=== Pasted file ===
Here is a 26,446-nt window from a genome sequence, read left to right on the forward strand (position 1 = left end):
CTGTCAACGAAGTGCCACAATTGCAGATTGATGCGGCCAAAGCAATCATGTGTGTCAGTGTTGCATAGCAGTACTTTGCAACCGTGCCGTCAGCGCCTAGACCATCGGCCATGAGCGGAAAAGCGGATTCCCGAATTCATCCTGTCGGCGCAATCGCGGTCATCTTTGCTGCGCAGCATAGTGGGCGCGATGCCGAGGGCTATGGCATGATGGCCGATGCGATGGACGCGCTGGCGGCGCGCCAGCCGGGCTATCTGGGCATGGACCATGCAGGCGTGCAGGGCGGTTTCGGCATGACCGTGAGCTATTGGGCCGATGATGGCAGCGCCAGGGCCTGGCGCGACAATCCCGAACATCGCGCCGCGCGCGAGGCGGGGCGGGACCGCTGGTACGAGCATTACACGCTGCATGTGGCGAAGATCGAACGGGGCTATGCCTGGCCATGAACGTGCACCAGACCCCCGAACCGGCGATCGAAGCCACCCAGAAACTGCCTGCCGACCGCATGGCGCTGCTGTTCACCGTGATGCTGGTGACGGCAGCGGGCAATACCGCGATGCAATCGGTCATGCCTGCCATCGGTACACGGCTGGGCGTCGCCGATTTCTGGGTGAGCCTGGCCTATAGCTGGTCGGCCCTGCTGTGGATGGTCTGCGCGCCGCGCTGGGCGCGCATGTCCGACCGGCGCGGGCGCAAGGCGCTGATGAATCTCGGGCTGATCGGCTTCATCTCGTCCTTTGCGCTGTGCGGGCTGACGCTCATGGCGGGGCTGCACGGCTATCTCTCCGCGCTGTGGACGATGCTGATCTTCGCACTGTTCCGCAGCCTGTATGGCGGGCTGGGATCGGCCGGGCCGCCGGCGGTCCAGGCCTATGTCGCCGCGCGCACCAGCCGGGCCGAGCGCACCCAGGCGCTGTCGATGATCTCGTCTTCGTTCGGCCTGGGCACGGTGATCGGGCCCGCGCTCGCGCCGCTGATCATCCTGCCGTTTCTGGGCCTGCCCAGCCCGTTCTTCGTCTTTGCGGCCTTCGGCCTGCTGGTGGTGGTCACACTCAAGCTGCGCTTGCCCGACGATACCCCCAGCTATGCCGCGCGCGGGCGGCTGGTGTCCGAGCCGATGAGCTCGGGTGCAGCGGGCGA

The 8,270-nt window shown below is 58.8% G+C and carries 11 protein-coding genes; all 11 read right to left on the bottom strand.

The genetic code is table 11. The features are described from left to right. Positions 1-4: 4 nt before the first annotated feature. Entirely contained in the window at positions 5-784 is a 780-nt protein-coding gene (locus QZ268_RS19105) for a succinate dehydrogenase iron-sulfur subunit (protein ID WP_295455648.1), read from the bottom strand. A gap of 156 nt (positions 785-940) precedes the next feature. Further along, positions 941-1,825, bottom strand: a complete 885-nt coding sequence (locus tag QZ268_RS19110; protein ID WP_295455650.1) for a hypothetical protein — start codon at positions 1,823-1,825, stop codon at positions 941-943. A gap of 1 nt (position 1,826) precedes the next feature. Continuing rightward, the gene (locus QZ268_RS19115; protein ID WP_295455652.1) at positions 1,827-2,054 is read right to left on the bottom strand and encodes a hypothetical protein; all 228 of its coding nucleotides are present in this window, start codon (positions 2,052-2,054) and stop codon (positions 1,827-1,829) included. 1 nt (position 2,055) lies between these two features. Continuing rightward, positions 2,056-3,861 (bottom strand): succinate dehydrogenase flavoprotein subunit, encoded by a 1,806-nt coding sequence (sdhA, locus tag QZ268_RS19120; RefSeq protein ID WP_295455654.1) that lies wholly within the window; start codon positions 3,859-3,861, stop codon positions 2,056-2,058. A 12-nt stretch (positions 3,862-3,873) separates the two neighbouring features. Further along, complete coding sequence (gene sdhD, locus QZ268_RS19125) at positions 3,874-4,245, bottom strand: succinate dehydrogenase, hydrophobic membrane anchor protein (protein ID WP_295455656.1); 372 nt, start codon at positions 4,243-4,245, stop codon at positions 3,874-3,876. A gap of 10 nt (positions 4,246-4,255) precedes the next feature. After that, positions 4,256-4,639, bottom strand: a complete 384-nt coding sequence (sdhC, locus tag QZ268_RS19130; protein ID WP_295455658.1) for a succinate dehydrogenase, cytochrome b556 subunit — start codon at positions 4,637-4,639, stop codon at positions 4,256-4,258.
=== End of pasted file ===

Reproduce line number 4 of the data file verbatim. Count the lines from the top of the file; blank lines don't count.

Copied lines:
The genetic code is table 11. The features are described from left to right. Positions 1-4: 4 nt before the first annotated feature. Entirely contained in the window at positions 5-784 is a 780-nt protein-coding gene (locus QZ268_RS19105) for a succinate dehydrogenase iron-sulfur subunit (protein ID WP_295455648.1), read from the bottom strand. A gap of 156 nt (positions 785-940) precedes the next feature. Further along, positions 941-1,825, bottom strand: a complete 885-nt coding sequence (locus tag QZ268_RS19110; protein ID WP_295455650.1) for a hypothetical protein — start codon at positions 1,823-1,825, stop codon at positions 941-943. A gap of 1 nt (position 1,826) precedes the next feature. Continuing rightward, the gene (locus QZ268_RS19115; protein ID WP_295455652.1) at positions 1,827-2,054 is read right to left on the bottom strand and encodes a hypothetical protein; all 228 of its coding nucleotides are present in this window, start codon (positions 2,052-2,054) and stop codon (positions 1,827-1,829) included. 1 nt (position 2,055) lies between these two features. Continuing rightward, positions 2,056-3,861 (bottom strand): succinate dehydrogenase flavoprotein subunit, encoded by a 1,806-nt coding sequence (sdhA, locus tag QZ268_RS19120; RefSeq protein ID WP_295455654.1) that lies wholly within the window; start codon positions 3,859-3,861, stop codon positions 2,056-2,058. A 12-nt stretch (positions 3,862-3,873) separates the two neighbouring features. Further along, complete coding sequence (gene sdhD, locus QZ268_RS19125) at positions 3,874-4,245, bottom strand: succinate dehydrogenase, hydrophobic membrane anchor protein (protein ID WP_295455656.1); 372 nt, start codon at positions 4,243-4,245, stop codon at positions 3,874-3,876. A gap of 10 nt (positions 4,246-4,255) precedes the next feature. After that, positions 4,256-4,639, bottom strand: a complete 384-nt coding sequence (sdhC, locus tag QZ268_RS19130; protein ID WP_295455658.1) for a succinate dehydrogenase, cytochrome b556 subunit — start codon at positions 4,637-4,639, stop codon at positions 4,256-4,258.